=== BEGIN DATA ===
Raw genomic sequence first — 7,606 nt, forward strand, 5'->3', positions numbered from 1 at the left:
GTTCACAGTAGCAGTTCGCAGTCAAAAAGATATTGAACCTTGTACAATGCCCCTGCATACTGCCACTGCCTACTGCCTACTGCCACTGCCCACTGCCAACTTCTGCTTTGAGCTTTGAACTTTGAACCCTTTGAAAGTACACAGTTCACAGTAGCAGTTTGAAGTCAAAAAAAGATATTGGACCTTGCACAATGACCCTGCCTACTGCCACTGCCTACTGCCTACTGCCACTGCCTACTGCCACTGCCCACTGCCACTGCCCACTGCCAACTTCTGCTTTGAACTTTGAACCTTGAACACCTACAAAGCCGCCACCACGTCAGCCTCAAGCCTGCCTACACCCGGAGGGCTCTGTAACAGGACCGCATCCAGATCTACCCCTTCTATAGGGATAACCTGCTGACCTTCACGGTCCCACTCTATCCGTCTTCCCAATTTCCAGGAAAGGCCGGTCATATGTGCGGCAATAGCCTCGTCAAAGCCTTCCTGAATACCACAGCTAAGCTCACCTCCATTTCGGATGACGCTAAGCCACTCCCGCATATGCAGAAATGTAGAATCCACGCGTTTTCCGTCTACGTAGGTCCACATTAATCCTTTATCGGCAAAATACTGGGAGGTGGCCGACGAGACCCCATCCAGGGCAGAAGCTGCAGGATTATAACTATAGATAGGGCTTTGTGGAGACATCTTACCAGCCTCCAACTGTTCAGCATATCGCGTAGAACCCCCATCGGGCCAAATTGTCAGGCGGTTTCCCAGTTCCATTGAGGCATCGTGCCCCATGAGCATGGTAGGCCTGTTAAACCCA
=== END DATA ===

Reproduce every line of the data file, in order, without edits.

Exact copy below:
Raw genomic sequence first — 7,606 nt, forward strand, 5'->3', positions numbered from 1 at the left:
GTTCACAGTAGCAGTTCGCAGTCAAAAAGATATTGAACCTTGTACAATGCCCCTGCATACTGCCACTGCCTACTGCCTACTGCCACTGCCCACTGCCAACTTCTGCTTTGAGCTTTGAACTTTGAACCCTTTGAAAGTACACAGTTCACAGTAGCAGTTTGAAGTCAAAAAAAGATATTGGACCTTGCACAATGACCCTGCCTACTGCCACTGCCTACTGCCTACTGCCACTGCCTACTGCCACTGCCCACTGCCACTGCCCACTGCCAACTTCTGCTTTGAACTTTGAACCTTGAACACCTACAAAGCCGCCACCACGTCAGCCTCAAGCCTGCCTACACCCGGAGGGCTCTGTAACAGGACCGCATCCAGATCTACCCCTTCTATAGGGATAACCTGCTGACCTTCACGGTCCCACTCTATCCGTCTTCCCAATTTCCAGGAAAGGCCGGTCATATGTGCGGCAATAGCCTCGTCAAAGCCTTCCTGAATACCACAGCTAAGCTCACCTCCATTTCGGATGACGCTAAGCCACTCCCGCATATGCAGAAATGTAGAATCCACGCGTTTTCCGTCTACGTAGGTCCACATTAATCCTTTATCGGCAAAATACTGGGAGGTGGCCGACGAGACCCCATCCAGGGCAGAAGCTGCAGGATTATAACTATAGATAGGGCTTTGTGGAGACATCTTACCAGCCTCCAACTGTTCAGCATATCGCGTAGAACCCCCATCGGGCCAAATTGTCAGGCGGTTTCCCAGTTCCATTGAGGCATCGTGCCCCATGAGCATGGTAGGCCTGTTAAACCCA